England’s highest railway station

Dentdale lies on the famous Settle-Carlisle train line which claims to be ‘one of the world’s greatest railway journeys’.
The service crosses the stunning Ribblehead Viaduct before arriving at Dent Station – England’s highest mainline halt and one of the biggest attractions in the Yorkshire Dales National Park.
Part of the UK’s regular rail network, trains run daily throughout the year (except Christmas Day and Boxing Day) allowing visitors to sit back and enjoy spectacular scenery from the comfort of the carriages and providing a vital transport link for local residents.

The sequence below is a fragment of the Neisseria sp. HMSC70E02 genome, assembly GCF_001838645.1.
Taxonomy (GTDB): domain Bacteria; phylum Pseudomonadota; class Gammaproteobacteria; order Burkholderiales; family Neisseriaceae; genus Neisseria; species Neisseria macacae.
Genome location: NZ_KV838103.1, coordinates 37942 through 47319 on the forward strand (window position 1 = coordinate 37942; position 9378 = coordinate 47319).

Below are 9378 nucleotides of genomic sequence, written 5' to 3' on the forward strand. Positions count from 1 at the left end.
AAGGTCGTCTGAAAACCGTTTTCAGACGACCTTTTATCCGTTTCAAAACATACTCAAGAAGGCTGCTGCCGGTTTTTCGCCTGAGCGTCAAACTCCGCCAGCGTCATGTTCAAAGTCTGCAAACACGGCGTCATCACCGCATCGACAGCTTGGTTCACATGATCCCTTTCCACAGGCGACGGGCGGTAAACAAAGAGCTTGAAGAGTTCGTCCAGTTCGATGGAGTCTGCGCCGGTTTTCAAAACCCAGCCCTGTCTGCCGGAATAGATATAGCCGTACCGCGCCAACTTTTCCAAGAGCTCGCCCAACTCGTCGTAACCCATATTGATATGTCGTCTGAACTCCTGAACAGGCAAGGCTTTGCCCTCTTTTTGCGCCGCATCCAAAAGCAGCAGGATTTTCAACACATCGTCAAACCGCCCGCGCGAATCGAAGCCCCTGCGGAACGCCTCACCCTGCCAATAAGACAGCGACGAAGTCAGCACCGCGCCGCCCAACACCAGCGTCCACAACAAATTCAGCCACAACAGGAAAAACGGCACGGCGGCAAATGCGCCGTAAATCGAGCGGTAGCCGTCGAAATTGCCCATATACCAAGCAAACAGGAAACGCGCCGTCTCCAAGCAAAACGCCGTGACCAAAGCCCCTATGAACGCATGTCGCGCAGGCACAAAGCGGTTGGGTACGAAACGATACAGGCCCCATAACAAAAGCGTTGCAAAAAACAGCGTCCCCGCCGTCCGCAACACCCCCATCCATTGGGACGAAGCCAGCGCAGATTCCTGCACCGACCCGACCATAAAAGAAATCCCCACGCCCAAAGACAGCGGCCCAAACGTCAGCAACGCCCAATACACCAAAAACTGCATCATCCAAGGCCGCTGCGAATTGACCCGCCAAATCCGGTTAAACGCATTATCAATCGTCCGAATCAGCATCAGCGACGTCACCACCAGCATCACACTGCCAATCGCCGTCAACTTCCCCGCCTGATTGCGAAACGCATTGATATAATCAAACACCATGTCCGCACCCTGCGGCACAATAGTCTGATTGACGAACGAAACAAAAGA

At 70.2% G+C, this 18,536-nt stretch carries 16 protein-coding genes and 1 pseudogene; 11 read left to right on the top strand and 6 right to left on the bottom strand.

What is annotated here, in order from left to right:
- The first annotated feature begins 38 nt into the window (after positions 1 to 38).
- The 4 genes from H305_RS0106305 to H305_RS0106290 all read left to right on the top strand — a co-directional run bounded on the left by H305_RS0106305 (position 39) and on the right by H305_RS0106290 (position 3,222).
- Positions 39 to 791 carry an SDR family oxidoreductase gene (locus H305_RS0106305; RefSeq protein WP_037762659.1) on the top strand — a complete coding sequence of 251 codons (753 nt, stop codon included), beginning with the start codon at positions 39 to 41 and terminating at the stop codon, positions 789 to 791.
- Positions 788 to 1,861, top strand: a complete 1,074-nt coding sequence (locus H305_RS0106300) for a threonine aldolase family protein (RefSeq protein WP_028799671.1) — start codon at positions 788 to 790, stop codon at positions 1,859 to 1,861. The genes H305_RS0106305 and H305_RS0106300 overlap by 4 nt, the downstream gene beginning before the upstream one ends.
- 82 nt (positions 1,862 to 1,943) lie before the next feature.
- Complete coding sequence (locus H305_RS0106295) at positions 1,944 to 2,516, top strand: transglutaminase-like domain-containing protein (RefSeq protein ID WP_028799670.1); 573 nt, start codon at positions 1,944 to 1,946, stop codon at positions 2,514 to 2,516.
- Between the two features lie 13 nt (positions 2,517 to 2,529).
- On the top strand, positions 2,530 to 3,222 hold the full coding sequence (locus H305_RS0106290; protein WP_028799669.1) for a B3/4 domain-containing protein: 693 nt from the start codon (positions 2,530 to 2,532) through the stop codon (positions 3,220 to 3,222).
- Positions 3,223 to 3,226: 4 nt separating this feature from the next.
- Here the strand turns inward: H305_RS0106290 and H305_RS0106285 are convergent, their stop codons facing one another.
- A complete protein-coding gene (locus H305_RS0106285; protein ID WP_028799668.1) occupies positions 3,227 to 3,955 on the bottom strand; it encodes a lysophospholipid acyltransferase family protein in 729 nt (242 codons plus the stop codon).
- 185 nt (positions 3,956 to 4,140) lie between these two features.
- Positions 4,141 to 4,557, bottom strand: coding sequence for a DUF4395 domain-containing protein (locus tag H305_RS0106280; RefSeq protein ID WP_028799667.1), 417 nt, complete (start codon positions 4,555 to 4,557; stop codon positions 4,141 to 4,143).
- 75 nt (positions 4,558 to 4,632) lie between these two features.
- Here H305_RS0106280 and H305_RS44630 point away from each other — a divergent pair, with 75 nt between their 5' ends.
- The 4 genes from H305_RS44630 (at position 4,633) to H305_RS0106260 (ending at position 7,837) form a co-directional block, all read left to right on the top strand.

Many embark at Dent Station to explore the delights of the dale on foot and visit the village, four miles away down the valley. A volunteer-run bus service connects with trains on scheduled days each week.
Navvies began work on the 72-mile line in the 1870s and shanty towns grew up on the fells to accommodate these men and their families. The harsh conditions took their toll; 25 unmarked graves, thought to be linked to its construction, are commemorated in Dentdale’s St John the Evangelist churchyard, Cowgill. The stone memorial was inscribed by local letter-carver Pip Hall and erected in 2016.
The Settle-Carlisle’s infrastructure – with its 20 viaducts and 14 tunnels – was expensive to maintain and during the ‘Golden Age of Motoring’ it was run down and threatened with closure. But its future was secured by Government in 1989, thanks to a concerted campaign by rail enthusiasts, increased passenger numbers and a revived interest in Britain’s heritage and landscape.